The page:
Mossey Library patrons are now responsible for replacing overdue items, instead of paying small late fees.
As of July 1, 2020, the library will no longer charge overdue fines for anything but reserves, which will remain $1 per hour.
Items will now be considered lost after a 21-day period. Instead of issuing a late fee, borrowers will be responsible for replacement. The library will charge a flat replacement fee of $75 and a processing fee of $25. The $75 charge may be dropped if the item is returned.
Library Director Maurine McCourry said her staff implemented the policy change in an attempt to better serve Hillsdale students and streamline the business side of library affairs.
“By eliminating overdue fines, students no longer have to waste time trying to pay the library, and library staff no longer have to deal with money,” McCourry said. “In part, this change was facilitated by the new copiers. Since we eliminated the sale of copy cards, the only money library staff handled was related to fines. By eliminating fines, and sending all bills to the business office for collection, the library no longer has to handle money.”
McCourry said all payments under the new policy will be handled by the business office, and any holds on a student’s account due to library charges will be handled the same way as other college charges.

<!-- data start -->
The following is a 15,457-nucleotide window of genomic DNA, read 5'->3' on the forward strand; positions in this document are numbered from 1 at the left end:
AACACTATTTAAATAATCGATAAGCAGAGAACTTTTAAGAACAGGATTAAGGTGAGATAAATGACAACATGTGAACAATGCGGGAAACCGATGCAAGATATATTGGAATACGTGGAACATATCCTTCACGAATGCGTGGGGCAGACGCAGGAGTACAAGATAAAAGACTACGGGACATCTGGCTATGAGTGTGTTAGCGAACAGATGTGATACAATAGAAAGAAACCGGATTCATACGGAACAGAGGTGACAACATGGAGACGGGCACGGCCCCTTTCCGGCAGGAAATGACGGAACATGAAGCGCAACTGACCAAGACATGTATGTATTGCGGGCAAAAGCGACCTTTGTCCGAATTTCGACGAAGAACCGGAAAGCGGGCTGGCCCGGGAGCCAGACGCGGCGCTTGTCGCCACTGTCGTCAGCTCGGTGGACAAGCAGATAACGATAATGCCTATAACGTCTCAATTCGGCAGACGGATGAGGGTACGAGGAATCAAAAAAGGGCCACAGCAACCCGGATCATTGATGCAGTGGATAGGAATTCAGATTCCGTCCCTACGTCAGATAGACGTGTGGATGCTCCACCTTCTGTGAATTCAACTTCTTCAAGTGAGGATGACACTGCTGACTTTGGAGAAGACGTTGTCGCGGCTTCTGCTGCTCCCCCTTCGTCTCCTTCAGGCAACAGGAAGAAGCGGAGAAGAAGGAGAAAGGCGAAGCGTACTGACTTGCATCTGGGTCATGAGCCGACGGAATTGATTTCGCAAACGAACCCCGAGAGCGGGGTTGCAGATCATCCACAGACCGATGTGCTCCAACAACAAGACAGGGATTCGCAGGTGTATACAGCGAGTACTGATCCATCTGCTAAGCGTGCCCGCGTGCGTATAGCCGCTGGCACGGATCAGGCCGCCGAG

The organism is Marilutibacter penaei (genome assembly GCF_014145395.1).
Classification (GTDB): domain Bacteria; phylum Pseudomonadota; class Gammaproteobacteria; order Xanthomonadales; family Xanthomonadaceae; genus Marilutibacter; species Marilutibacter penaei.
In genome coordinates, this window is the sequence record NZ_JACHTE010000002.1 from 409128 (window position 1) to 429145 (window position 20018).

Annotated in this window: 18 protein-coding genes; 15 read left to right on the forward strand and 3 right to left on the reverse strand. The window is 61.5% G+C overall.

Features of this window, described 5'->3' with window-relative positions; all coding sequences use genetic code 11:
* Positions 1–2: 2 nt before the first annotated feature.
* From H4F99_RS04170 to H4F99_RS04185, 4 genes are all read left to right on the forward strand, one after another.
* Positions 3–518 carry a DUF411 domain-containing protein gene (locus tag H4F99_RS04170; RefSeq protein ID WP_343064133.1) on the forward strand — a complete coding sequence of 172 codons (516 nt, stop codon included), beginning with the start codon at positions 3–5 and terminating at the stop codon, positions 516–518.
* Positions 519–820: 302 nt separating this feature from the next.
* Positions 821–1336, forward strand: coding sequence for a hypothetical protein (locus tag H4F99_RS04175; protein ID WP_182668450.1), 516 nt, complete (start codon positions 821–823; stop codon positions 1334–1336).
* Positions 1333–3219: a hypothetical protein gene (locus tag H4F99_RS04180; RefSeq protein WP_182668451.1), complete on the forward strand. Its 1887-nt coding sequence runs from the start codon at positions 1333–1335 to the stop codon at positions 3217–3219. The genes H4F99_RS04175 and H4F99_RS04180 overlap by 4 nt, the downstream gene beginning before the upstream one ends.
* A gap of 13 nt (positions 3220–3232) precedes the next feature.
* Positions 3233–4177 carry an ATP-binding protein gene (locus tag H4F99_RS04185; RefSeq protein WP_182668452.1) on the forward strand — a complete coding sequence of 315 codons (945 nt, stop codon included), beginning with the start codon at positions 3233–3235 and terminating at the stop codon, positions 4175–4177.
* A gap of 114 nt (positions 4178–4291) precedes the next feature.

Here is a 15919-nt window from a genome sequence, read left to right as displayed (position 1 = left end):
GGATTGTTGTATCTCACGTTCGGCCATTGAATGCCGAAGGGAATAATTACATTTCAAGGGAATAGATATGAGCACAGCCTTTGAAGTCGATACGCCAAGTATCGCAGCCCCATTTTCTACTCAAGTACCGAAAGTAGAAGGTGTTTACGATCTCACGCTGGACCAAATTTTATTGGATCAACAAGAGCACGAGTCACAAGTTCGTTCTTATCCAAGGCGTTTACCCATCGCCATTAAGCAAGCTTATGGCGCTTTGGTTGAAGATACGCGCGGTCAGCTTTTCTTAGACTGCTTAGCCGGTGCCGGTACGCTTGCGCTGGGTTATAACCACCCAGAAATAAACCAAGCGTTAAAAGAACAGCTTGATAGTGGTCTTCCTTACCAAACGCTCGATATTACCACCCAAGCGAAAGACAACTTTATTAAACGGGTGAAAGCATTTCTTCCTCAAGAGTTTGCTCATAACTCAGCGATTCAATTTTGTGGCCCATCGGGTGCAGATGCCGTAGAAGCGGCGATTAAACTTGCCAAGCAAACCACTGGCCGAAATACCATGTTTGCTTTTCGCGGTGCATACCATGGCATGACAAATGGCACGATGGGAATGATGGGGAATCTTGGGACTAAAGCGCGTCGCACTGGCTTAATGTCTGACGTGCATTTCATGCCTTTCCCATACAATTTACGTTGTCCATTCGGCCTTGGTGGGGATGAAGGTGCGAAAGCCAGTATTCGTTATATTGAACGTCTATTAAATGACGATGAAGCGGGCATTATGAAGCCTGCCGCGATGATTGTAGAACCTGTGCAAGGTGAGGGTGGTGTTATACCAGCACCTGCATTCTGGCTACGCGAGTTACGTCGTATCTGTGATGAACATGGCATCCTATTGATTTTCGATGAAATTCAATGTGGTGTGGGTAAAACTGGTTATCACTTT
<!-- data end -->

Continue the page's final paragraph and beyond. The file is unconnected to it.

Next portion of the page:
“We also felt that we had to emphasize the importance of keeping the library’s collections intact,” McCourry said.
The library expects to see positive responses from the community as a result of the policy change.
“We are hoping that students appreciate the elimination of fines and that they understand the need to streamline processes and increase the charges for lost materials,” McCourry said. “Purchasing and processing materials for the library involves a lot of people and supplies, and some materials simply can’t be replaced. We feel an obligation to preserve the collections for future use, and thus feel that we have to take loss of material very seriously.”
Student library employees, like Senior Natasha De Vergilio, said they appreciate the new policy.
“I think the streamlined approach of having fines handled by the business office will be helpful,” De Vergilio said. “It’s always nice to have everything in the same place and maintaining the cash drawer for fines was likely more work than it was worth.”
She added that the “shock value” of a $100 fine would hopefully remind patrons to respect the library collection.
“The librarians do a lot of work to update and maintain our collections and the time they used to spend tracking down overdue and missing books as patrons’ fines continued to rack up can now be put to better use improving the library and its services,” she said.
Hillsdale College Professor of Philosophy Ian Church said he believes the change in policy is both fair and beneficial.
“Especially given all the avenues opportunities people have to return books, it seems reasonable to me.”